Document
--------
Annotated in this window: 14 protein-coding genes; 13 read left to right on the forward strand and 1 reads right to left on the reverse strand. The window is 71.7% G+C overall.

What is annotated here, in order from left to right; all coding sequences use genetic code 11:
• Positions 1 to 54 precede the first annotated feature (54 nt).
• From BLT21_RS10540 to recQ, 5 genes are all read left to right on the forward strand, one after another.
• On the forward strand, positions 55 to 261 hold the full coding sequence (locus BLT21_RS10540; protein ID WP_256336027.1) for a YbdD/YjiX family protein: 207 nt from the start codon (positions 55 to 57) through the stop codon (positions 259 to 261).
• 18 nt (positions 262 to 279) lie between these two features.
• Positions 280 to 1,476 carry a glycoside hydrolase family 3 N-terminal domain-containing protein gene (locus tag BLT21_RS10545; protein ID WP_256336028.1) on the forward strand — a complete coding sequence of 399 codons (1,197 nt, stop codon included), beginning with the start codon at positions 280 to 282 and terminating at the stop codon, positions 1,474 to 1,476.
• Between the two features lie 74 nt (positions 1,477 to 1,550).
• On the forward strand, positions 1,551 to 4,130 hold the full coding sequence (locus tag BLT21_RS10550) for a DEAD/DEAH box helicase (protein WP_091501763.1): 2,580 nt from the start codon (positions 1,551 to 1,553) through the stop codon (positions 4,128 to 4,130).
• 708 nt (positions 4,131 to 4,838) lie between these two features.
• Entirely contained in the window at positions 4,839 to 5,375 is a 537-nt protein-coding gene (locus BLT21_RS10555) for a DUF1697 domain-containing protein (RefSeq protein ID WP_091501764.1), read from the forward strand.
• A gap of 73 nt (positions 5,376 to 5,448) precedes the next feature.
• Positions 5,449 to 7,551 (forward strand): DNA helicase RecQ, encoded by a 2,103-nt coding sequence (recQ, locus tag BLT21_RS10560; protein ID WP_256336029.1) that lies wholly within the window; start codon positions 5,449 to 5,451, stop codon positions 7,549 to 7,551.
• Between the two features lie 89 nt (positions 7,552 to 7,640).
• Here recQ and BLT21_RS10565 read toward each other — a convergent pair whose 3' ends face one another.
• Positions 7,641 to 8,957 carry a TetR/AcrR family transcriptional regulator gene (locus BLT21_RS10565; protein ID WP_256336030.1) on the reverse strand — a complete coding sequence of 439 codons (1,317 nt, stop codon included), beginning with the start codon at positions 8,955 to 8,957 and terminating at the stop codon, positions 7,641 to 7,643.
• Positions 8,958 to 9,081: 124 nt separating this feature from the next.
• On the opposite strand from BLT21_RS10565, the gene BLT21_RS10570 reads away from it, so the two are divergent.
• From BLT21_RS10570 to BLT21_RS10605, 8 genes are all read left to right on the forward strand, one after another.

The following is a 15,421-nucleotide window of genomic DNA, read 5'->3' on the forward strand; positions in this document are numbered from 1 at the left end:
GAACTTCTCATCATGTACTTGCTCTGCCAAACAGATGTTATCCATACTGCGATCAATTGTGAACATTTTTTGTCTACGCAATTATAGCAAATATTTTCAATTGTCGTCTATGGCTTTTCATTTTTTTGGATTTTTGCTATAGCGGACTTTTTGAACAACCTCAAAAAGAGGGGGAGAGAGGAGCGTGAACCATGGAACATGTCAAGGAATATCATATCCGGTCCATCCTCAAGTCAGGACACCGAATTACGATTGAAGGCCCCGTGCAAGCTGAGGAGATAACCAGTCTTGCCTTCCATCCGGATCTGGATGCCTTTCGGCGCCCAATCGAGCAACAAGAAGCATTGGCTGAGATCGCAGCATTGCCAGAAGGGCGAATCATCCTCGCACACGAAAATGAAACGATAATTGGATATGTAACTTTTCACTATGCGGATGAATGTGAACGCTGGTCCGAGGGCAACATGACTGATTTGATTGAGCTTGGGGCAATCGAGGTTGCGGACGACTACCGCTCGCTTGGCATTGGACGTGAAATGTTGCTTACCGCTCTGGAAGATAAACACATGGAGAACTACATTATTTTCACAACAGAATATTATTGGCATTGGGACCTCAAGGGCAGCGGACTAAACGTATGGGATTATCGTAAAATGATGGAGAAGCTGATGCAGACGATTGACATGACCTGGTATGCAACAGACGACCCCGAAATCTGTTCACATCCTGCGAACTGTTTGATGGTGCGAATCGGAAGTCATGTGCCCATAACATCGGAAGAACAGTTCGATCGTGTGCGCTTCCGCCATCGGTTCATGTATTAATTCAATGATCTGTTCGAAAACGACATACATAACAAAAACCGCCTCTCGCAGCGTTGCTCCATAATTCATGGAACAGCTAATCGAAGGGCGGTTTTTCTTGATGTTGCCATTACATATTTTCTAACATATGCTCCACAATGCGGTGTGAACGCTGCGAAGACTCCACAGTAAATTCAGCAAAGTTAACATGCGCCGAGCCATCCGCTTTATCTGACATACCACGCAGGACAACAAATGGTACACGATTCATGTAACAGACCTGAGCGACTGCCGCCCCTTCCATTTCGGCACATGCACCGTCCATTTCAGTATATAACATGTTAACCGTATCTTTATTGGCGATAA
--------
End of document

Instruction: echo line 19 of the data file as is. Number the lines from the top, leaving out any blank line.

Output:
• From BLT21_RS10570 to BLT21_RS10605, 8 genes are all read left to right on the forward strand, one after another.